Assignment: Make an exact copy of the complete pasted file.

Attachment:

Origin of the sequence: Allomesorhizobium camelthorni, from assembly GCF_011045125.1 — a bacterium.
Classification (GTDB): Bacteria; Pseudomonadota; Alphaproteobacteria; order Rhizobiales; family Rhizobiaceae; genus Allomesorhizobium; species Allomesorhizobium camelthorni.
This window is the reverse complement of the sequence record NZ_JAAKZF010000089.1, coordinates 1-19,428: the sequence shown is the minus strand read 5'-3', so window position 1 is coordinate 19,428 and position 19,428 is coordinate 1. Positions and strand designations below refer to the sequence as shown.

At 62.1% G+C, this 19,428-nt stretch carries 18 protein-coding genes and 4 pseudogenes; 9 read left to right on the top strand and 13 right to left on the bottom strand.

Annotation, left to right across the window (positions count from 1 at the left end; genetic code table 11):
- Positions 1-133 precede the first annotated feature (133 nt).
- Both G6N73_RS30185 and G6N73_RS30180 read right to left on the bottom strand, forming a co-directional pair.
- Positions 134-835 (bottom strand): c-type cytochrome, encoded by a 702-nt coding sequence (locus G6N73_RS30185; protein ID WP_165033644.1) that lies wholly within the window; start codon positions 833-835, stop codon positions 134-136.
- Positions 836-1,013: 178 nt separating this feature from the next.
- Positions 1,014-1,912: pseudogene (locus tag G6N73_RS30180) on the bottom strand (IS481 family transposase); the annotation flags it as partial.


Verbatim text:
Origin of the sequence: Allomesorhizobium camelthorni, from assembly GCF_011045125.1 — a bacterium.
Classification (GTDB): Bacteria; Pseudomonadota; Alphaproteobacteria; order Rhizobiales; family Rhizobiaceae; genus Allomesorhizobium; species Allomesorhizobium camelthorni.
This window is the reverse complement of the sequence record NZ_JAAKZF010000089.1, coordinates 1-19,428: the sequence shown is the minus strand read 5'-3', so window position 1 is coordinate 19,428 and position 19,428 is coordinate 1. Positions and strand designations below refer to the sequence as shown.

At 62.1% G+C, this 19,428-nt stretch carries 18 protein-coding genes and 4 pseudogenes; 9 read left to right on the top strand and 13 right to left on the bottom strand.

Annotation, left to right across the window (positions count from 1 at the left end; genetic code table 11):
- Positions 1-133 precede the first annotated feature (133 nt).
- Both G6N73_RS30185 and G6N73_RS30180 read right to left on the bottom strand, forming a co-directional pair.
- Positions 134-835 (bottom strand): c-type cytochrome, encoded by a 702-nt coding sequence (locus G6N73_RS30185; protein ID WP_165033644.1) that lies wholly within the window; start codon positions 833-835, stop codon positions 134-136.
- Positions 836-1,013: 178 nt separating this feature from the next.
- Positions 1,014-1,912: pseudogene (locus tag G6N73_RS30180) on the bottom strand (IS481 family transposase); the annotation flags it as partial.